The Robert Wood Johnson Foundation's work in the field of public health services and systems research (PHSSR) has supported more than 140 individual studies over the past 5 years on these topics, applying the methods and frameworks of health services research to the public health system. Many of these studies are designed and implemented through a national cohort of Public Health Practice-Based Research Networks (PBRNs), which collectively engage more than 2,000 state and local public health organizations and more than 50 university research centers across 32 states in collaborative, practice-based research studies.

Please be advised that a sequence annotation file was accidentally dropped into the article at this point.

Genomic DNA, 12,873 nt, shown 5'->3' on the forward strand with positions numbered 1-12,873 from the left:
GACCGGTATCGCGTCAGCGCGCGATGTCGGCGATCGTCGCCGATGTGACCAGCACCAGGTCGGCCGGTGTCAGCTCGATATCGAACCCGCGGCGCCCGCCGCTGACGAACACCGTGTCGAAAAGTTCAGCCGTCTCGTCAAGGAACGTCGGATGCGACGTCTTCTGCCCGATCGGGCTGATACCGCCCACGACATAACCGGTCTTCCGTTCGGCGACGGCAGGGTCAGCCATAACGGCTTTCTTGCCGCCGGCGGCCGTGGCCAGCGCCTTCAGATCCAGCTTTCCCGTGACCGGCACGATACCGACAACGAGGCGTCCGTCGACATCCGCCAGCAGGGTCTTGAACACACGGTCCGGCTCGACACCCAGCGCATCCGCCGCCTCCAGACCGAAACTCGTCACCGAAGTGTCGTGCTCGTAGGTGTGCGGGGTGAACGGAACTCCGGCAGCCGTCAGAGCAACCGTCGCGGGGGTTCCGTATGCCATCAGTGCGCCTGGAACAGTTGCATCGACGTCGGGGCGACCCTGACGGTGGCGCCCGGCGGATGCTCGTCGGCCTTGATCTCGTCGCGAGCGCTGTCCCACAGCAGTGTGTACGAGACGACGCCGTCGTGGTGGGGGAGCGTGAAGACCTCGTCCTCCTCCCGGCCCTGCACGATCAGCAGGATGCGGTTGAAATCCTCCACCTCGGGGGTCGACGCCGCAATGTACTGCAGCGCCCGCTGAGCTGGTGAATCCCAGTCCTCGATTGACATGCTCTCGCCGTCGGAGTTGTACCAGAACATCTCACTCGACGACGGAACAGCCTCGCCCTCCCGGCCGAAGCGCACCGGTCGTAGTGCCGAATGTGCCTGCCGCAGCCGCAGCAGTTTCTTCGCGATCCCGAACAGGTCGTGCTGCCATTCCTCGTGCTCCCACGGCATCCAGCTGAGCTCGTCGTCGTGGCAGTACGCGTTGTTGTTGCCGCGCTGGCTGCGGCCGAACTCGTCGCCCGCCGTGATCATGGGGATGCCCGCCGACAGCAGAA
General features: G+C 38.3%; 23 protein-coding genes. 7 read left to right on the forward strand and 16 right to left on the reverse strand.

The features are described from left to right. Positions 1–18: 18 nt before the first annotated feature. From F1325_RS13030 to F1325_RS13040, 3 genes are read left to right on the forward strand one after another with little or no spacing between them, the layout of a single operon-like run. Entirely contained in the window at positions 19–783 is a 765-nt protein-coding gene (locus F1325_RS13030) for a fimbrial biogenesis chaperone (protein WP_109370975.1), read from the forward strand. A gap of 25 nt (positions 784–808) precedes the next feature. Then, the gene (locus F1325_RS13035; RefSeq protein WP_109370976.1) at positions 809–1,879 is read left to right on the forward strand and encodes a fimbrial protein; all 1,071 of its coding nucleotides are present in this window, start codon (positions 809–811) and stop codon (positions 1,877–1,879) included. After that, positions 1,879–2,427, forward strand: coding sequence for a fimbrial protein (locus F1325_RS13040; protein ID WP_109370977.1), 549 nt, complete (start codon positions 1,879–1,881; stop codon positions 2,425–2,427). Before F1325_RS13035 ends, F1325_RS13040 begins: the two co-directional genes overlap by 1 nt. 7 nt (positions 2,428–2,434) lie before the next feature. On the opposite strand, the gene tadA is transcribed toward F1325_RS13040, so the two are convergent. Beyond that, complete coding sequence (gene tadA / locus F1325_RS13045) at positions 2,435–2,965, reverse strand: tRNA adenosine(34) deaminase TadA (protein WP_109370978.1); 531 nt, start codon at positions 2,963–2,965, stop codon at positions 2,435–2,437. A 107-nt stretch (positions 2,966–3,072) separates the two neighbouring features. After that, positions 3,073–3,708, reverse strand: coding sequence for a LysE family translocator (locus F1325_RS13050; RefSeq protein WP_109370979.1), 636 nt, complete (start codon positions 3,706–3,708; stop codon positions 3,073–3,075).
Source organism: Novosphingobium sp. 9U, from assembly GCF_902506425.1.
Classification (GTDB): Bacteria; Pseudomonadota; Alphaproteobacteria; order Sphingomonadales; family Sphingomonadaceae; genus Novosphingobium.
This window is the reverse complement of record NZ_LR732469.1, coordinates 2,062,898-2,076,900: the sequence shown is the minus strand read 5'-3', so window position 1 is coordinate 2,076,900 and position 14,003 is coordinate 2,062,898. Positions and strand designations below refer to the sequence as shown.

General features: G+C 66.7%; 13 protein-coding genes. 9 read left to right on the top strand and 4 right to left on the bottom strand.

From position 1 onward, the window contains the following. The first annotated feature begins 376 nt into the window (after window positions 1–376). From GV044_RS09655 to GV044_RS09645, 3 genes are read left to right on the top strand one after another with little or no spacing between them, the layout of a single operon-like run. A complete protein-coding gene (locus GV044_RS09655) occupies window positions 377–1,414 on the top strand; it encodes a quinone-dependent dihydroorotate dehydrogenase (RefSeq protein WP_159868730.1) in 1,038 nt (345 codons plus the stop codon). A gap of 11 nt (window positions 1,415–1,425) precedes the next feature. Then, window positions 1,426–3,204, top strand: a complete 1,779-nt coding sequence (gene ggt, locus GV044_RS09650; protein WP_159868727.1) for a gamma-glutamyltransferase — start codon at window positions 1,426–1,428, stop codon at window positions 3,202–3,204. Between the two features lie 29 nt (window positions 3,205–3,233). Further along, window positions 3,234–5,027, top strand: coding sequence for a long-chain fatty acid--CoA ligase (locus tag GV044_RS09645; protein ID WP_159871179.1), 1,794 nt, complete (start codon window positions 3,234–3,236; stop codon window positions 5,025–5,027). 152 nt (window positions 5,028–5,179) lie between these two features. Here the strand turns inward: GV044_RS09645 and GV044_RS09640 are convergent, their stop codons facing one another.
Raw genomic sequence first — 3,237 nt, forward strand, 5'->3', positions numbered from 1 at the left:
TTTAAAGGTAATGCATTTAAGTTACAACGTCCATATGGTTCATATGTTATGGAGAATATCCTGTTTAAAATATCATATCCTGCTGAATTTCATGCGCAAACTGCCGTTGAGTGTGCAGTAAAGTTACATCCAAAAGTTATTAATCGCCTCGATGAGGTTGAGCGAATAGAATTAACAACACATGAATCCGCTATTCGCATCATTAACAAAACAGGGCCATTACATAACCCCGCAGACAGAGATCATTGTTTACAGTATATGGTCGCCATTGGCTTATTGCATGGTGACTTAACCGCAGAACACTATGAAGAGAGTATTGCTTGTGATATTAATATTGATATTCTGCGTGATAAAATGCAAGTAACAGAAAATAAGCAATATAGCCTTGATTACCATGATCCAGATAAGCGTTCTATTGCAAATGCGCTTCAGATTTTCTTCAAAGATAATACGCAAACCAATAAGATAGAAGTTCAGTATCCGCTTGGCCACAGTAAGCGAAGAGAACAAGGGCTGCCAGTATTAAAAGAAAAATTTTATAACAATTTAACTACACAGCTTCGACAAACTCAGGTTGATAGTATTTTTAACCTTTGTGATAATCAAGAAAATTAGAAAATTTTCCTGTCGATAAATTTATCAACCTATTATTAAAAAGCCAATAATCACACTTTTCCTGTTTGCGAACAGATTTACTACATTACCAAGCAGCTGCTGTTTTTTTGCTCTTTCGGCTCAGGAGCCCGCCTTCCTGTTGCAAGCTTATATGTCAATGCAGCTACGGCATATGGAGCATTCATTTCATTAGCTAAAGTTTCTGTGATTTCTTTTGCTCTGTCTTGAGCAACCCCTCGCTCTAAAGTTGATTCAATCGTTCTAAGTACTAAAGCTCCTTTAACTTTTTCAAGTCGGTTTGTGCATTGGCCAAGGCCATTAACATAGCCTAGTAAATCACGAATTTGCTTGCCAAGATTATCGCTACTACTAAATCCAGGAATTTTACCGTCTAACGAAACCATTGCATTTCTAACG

Collectively, this body of research documents wide variation in the availability and quality of core public health services and cross-cutting public health infrastructure across the U.S. Communities that are underserved by public health services include people who reside in low-income, rural, and selected inner-city public health jurisdictions, and communities with larger proportions of residents from racial and ethnic minority groups. Governance structures and interorganizational relationships within public health delivery systems play powerful roles in shaping the availability and quality of public health services. A growing body of evidence indicates that when communities make larger investments in public health services, they experience tangible health and economic gains from these investments over time, including lower rates of preventable deaths and slower growth in per-capita medical care spending.